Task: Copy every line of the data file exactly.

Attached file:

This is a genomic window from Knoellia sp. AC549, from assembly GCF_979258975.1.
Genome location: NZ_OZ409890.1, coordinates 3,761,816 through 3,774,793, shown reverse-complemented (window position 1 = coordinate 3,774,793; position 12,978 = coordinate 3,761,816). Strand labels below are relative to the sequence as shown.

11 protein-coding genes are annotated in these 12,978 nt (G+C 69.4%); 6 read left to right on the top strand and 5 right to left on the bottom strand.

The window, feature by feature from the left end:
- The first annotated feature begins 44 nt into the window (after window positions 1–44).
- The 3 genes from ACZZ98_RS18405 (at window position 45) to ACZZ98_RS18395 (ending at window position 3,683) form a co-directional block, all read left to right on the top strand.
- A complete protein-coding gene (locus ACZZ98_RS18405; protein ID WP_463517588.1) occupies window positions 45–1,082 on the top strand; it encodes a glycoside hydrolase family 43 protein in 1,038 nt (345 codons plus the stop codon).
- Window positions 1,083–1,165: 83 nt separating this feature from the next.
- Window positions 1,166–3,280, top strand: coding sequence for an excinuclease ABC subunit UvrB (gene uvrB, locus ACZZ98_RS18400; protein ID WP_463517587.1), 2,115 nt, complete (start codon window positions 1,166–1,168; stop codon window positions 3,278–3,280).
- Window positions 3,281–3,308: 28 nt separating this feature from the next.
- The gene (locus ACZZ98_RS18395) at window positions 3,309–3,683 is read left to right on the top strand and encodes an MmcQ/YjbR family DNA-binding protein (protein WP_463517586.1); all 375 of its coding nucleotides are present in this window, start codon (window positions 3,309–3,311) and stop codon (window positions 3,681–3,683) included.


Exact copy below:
This is a genomic window from Knoellia sp. AC549, from assembly GCF_979258975.1.
Genome location: NZ_OZ409890.1, coordinates 3,761,816 through 3,774,793, shown reverse-complemented (window position 1 = coordinate 3,774,793; position 12,978 = coordinate 3,761,816). Strand labels below are relative to the sequence as shown.

11 protein-coding genes are annotated in these 12,978 nt (G+C 69.4%); 6 read left to right on the top strand and 5 right to left on the bottom strand.

The window, feature by feature from the left end:
- The first annotated feature begins 44 nt into the window (after window positions 1–44).
- The 3 genes from ACZZ98_RS18405 (at window position 45) to ACZZ98_RS18395 (ending at window position 3,683) form a co-directional block, all read left to right on the top strand.
- A complete protein-coding gene (locus ACZZ98_RS18405; protein ID WP_463517588.1) occupies window positions 45–1,082 on the top strand; it encodes a glycoside hydrolase family 43 protein in 1,038 nt (345 codons plus the stop codon).
- Window positions 1,083–1,165: 83 nt separating this feature from the next.
- Window positions 1,166–3,280, top strand: coding sequence for an excinuclease ABC subunit UvrB (gene uvrB, locus ACZZ98_RS18400; protein ID WP_463517587.1), 2,115 nt, complete (start codon window positions 1,166–1,168; stop codon window positions 3,278–3,280).
- Window positions 3,281–3,308: 28 nt separating this feature from the next.
- The gene (locus ACZZ98_RS18395) at window positions 3,309–3,683 is read left to right on the top strand and encodes an MmcQ/YjbR family DNA-binding protein (protein WP_463517586.1); all 375 of its coding nucleotides are present in this window, start codon (window positions 3,309–3,311) and stop codon (window positions 3,681–3,683) included.